Leaving my country, family and friends was really challenging. At that time, I had no idea what the asylum process was and how long it would take.
Today, hundreds of thousands of Iranians are protesting around the world, which reminds us of how many social and political asylum seekers have to risk their lives to escape the theocracy's brutality. Just like me, they have to undertake an unknown journey to seek refuge in a foreign land.
But leaving your country is just the beginning of this terrifying journey. Taking risks on a dangerous journey is only the tip of the iceberg in terms of the difficulties of finding safety and starting a new life.
Entering a new country without understanding its language and culture pushed me toward isolation. However, I found communities very useful in starting the integration process. Christian, linguistic, sports and philosophy communities helped me to develop my English and gave me enough confidence to start my new life.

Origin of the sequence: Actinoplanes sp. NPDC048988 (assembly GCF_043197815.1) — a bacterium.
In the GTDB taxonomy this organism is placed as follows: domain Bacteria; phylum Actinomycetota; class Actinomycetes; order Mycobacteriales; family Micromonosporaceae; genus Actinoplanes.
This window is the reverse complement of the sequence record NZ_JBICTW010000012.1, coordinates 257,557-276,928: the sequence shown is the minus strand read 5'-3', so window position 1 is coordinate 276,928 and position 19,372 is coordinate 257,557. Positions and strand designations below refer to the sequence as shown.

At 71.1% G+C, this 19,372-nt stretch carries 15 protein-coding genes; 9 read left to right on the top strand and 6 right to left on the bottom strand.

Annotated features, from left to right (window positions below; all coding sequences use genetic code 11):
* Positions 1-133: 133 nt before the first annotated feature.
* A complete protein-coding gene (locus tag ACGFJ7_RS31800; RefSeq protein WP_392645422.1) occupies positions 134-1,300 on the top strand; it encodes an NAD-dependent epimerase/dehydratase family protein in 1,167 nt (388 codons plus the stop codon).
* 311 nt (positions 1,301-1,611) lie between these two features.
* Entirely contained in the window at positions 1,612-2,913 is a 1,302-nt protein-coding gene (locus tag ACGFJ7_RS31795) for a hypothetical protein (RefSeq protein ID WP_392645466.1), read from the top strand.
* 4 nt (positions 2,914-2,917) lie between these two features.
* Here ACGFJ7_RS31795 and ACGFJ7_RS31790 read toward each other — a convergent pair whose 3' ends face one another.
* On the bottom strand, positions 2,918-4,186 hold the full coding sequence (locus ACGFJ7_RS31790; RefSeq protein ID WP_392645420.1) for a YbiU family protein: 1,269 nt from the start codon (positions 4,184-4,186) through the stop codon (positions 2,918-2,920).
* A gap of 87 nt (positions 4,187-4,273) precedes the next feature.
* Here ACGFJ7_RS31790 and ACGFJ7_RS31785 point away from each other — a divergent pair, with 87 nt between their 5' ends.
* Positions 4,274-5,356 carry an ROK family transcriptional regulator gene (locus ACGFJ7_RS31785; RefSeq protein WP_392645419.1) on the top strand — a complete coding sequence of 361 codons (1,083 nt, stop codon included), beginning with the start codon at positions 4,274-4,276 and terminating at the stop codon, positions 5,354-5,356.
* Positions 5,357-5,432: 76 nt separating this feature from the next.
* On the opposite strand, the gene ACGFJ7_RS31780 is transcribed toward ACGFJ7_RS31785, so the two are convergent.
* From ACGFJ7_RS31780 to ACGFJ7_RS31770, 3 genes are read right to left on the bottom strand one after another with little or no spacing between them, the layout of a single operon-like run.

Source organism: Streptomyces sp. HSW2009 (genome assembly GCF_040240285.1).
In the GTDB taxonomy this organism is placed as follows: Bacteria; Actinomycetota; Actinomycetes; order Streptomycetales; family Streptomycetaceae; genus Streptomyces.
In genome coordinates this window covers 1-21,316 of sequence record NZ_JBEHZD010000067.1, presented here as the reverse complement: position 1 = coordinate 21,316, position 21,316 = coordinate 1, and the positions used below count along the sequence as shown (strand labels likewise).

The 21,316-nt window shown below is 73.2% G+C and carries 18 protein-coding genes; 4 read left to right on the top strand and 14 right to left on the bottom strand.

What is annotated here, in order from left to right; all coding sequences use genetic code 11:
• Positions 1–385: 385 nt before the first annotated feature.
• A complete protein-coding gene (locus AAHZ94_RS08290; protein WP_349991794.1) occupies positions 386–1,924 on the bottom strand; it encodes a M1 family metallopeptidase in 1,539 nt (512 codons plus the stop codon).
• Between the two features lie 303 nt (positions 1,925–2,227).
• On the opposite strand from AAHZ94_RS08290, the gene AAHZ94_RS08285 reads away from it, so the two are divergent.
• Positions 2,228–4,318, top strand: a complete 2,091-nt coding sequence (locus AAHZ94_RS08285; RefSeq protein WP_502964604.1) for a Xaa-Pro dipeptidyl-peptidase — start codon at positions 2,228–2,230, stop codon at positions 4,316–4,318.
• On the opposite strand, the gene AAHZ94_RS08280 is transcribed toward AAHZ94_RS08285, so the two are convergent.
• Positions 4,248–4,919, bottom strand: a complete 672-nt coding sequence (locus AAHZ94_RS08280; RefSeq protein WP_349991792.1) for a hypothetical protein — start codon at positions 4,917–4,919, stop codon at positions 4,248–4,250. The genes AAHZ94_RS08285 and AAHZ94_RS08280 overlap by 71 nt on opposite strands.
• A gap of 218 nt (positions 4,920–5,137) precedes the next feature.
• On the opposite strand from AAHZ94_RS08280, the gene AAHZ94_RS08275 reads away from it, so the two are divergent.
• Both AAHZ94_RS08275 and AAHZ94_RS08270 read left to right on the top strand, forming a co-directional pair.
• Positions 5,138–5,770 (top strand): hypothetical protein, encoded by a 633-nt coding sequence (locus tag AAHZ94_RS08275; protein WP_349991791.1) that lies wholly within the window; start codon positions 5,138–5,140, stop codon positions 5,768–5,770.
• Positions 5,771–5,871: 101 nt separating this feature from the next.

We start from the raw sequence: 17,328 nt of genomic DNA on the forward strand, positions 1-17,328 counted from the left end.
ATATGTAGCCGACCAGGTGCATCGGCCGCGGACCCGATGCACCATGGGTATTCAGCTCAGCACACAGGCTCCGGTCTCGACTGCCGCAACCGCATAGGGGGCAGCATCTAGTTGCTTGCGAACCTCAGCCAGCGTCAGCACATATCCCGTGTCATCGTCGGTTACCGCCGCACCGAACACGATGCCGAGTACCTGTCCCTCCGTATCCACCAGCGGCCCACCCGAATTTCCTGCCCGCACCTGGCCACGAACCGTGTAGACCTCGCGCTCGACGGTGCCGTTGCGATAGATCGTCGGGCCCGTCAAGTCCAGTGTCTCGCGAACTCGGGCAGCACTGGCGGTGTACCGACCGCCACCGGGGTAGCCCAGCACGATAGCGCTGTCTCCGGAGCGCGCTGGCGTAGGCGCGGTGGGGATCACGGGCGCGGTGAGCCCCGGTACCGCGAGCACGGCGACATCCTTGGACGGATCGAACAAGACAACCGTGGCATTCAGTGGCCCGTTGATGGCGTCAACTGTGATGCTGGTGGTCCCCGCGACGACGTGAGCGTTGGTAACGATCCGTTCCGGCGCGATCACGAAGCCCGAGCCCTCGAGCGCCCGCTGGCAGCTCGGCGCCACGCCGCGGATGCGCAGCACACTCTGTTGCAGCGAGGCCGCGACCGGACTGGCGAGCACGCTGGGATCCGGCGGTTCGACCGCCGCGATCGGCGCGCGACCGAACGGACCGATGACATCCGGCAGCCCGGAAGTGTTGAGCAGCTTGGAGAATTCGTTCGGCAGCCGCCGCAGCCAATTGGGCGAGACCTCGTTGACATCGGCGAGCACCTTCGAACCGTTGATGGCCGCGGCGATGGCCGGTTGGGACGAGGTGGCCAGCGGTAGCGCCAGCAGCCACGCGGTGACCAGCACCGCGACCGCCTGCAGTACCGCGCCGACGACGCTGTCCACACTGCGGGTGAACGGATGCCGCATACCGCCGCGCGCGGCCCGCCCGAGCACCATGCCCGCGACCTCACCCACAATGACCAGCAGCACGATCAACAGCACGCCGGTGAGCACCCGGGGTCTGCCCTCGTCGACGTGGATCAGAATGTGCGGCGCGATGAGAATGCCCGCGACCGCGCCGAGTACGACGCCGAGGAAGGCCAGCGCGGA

I highly believe the host communities play a crucial role in the integration process of those who are new.
They can offer their open hearts as well as their open arms and support newcomers to find their feet and become productive members of that community.
When I first came to Scotland, I would join gatherings at my church, college, and neighbourhood in the hope of improving my English, as well as my knowledge of this new country. The place that I would soon call my ‘new home’ .
When I began to join some meetings, I gained a better understanding of the political system in Scotland and this really helped me to pursue my career in journalism. The sense of belonging came from different communities that I had joined. They helped me to feel more at home and made my integration process much easier.
Communication is a key in every relationship, and my relationship with my host communities benefited from it hugely. Our communication strategy not only consisted of language but love, support, guidance, perseverance and hope.